*Which is actually a DESERTED island, as there was something there at one time, as opposed to the “deserted” island in which no living thing had been and established anything in order to desert it. And also as opposed to a desert island, since there’s plenty of foliage and swamp-age and all kinds of things that are pretty opposite from the concept of what a ‘desert’ is.

Since the dawn of my cognizance, I’ve heard the phrase uttered over and over “write what you know”. (To be fair, I’ve read it often enough too.) I’m here to tell you today that if you write, don’t just write what you know. I doubt many people would want to read an chapter-long exposition on how to repair the air-conditioning and pressurization systems of Naval aircraft, with all the nuts and bolts (literally). Instead, I implore you to write what you love. That passion will sneak its way into your work, and the words on the page (electrons on the screen, if you’ve gone digital) exude it in visceral ways the reader unconsciously picks up on. Insert your own fears into your work, and the reader can’t help but feel that anxiety.

Anyone who has read my anthologies and my longer works may be able to pick up on things I’ve inserted because I love them, or am fascinated by them. Animals are a near constant, either as main characters, sidekicks, pets or just there as local flavor. Casey, K’zirra, the wolf, Sharza* and a few others. I am also intensely interested in classical Roman History, the ethics of cloning, eschatology, mixed martial arts and, of course, nearly anything post-apocalyptic. People who love these things may be attracted to my work, if not for the storyline (initially) then for the inclusion of those elements in fiction they love to see and read about. In that same vein, writing my own fears into my work us in some ways very cathartic, as I can help myself by using the process of figuring how the character is going to cope or overcome. (Dear Lord , are they ever so much more courageous than I am! But I’m glad I don’t have half the problems I throw at my poor characters.)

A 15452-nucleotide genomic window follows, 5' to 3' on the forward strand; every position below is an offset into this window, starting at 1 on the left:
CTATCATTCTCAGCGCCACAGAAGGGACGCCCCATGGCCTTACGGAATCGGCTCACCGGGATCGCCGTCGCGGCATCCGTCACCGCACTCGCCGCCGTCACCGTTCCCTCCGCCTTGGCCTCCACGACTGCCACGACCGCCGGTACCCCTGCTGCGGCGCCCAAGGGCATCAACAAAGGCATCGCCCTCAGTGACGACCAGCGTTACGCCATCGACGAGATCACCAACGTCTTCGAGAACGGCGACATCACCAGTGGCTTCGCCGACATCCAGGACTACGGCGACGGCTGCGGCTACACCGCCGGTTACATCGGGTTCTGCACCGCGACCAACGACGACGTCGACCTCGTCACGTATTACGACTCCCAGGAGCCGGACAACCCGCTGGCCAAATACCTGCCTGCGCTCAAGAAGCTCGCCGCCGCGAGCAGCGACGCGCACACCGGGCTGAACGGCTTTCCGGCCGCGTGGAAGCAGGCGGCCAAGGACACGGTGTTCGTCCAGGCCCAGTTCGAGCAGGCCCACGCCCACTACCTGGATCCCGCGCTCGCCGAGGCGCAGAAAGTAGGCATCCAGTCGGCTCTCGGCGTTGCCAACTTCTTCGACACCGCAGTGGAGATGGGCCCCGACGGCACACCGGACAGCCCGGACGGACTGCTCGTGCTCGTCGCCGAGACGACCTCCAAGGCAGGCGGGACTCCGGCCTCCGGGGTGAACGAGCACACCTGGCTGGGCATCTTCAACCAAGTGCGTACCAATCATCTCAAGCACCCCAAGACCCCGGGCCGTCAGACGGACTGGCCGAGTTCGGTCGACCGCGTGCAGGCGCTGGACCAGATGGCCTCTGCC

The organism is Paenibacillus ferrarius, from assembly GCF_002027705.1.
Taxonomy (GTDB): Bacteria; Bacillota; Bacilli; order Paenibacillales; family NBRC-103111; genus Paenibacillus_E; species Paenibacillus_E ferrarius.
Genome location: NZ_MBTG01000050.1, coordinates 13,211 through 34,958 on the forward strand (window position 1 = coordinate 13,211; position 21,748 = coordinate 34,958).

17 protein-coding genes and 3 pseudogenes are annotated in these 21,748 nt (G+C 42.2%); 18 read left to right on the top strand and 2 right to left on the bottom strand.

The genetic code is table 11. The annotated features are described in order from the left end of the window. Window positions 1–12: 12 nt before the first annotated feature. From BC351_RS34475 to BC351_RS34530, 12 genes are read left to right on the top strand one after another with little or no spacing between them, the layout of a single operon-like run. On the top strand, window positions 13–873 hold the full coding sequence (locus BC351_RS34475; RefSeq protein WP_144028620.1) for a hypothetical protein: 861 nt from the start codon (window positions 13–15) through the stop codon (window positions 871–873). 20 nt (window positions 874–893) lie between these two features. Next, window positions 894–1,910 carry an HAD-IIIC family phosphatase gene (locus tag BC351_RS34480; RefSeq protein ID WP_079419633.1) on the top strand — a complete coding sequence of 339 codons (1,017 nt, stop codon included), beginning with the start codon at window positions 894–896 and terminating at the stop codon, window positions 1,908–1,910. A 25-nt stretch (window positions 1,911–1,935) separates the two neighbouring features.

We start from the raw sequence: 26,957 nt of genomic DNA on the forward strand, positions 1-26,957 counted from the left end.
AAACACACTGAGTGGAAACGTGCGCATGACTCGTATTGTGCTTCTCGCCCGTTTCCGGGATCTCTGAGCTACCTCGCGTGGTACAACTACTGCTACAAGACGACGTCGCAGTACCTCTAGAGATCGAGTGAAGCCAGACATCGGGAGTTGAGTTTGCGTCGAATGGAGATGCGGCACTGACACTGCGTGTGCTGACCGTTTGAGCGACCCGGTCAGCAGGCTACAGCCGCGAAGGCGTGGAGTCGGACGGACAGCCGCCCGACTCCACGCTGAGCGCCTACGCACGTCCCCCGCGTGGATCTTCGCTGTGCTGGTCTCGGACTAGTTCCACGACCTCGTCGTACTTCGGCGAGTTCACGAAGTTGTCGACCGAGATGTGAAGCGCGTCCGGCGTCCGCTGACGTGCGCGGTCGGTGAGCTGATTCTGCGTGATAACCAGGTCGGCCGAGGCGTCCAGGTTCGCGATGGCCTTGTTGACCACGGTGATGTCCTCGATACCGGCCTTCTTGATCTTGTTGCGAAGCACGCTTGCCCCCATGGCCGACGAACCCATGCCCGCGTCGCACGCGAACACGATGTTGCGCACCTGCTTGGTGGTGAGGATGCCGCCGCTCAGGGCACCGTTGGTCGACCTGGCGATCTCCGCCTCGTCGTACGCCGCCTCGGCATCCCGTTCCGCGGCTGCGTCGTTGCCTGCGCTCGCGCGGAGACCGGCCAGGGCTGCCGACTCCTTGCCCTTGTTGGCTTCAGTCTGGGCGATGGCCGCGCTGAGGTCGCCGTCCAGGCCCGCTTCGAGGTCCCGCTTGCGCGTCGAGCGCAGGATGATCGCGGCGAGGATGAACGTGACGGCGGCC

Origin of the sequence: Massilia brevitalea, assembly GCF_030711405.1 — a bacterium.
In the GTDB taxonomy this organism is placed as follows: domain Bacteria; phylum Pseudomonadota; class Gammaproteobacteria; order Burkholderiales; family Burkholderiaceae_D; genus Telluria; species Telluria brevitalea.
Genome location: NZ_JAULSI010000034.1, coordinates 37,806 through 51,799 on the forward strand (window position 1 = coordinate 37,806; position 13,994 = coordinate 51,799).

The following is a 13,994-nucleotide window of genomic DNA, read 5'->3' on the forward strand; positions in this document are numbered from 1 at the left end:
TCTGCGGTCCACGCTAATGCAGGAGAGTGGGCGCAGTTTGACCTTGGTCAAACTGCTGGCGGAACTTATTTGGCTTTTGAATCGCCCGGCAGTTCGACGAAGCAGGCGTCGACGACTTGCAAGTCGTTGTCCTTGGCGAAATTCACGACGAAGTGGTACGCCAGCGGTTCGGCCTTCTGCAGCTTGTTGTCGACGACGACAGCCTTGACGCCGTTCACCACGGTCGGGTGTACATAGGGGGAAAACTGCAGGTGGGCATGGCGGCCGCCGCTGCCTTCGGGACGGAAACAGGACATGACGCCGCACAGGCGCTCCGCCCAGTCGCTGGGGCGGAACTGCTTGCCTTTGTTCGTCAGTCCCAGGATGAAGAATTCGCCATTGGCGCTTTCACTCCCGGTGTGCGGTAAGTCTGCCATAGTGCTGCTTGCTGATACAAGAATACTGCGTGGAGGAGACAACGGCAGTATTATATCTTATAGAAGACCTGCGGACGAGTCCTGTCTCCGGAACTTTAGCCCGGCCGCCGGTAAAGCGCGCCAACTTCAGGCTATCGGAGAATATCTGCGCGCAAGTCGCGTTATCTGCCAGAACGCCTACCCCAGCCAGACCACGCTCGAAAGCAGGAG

So, don’t worry about being a hack, don’t try to copy someone else’s style, don’t just write “what you know” or you’ll come out as a dreaded expositor. Write what you love and the passion will flow.

* Who is Sharza, you wonder? She’s in The Opal Necklace, a novel which should be complete and released sometime early next year. What is she? Well, you’ll have to wait and read.